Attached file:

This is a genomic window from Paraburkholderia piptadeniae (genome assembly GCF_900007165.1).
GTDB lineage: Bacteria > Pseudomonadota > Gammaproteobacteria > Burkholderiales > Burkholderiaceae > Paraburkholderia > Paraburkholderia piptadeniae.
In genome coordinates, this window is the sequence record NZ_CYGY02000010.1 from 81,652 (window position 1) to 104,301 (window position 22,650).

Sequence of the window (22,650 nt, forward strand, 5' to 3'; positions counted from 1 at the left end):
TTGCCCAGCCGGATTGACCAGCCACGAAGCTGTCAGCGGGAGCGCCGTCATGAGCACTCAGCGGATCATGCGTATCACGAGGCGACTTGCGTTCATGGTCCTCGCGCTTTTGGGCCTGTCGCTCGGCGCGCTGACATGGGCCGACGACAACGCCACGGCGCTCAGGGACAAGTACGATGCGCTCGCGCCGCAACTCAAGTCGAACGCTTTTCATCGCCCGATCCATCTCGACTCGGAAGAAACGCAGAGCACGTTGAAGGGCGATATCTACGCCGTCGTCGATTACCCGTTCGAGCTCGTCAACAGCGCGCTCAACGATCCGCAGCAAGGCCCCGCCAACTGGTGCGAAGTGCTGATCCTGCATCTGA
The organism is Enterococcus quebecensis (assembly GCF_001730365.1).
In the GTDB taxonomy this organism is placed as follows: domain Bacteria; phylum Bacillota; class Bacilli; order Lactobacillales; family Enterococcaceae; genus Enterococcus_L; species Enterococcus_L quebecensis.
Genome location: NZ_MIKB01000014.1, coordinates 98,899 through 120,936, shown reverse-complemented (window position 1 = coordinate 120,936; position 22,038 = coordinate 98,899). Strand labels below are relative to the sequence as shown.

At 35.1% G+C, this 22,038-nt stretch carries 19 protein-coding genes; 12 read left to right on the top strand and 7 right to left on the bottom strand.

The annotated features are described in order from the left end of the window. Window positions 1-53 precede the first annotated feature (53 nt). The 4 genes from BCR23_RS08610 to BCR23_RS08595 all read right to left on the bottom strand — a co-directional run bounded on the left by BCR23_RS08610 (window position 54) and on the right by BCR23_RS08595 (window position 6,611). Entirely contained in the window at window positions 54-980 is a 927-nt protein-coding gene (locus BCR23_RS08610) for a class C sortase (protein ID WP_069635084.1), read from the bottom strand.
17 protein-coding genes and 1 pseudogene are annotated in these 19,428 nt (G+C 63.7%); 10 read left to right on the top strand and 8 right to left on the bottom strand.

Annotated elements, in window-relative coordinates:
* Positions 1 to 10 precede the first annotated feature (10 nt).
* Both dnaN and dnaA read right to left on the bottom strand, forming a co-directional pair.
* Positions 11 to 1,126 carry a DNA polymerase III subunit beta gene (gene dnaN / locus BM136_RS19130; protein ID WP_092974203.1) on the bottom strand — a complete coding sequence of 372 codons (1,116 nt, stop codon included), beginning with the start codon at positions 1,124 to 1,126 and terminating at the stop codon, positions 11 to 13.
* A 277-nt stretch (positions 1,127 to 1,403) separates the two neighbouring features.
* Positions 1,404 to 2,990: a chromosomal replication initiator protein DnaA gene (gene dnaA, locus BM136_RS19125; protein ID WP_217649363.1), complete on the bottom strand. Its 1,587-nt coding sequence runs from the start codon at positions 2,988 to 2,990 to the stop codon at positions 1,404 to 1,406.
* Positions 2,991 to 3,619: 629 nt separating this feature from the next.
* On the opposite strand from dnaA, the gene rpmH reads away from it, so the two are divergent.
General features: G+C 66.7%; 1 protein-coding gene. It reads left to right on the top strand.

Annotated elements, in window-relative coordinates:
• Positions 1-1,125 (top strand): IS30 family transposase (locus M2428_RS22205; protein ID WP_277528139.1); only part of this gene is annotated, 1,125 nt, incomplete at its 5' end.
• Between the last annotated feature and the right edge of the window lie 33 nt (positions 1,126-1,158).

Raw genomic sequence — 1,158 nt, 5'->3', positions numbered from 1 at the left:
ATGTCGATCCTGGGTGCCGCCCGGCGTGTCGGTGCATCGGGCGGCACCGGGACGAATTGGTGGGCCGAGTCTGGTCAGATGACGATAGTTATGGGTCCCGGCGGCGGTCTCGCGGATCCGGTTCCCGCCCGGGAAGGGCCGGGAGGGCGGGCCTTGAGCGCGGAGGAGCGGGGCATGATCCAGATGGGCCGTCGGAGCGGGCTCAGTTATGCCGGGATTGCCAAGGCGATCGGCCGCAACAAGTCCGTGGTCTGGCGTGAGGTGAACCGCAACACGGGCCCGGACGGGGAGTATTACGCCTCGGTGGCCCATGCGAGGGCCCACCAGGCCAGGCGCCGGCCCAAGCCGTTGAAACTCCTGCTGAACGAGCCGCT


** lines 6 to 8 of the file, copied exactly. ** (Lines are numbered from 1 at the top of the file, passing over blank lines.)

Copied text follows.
The organism is Enterococcus quebecensis (assembly GCF_001730365.1).
In the GTDB taxonomy this organism is placed as follows: domain Bacteria; phylum Bacillota; class Bacilli; order Lactobacillales; family Enterococcaceae; genus Enterococcus_L; species Enterococcus_L quebecensis.
Genome location: NZ_MIKB01000014.1, coordinates 98,899 through 120,936, shown reverse-complemented (window position 1 = coordinate 120,936; position 22,038 = coordinate 98,899). Strand labels below are relative to the sequence as shown.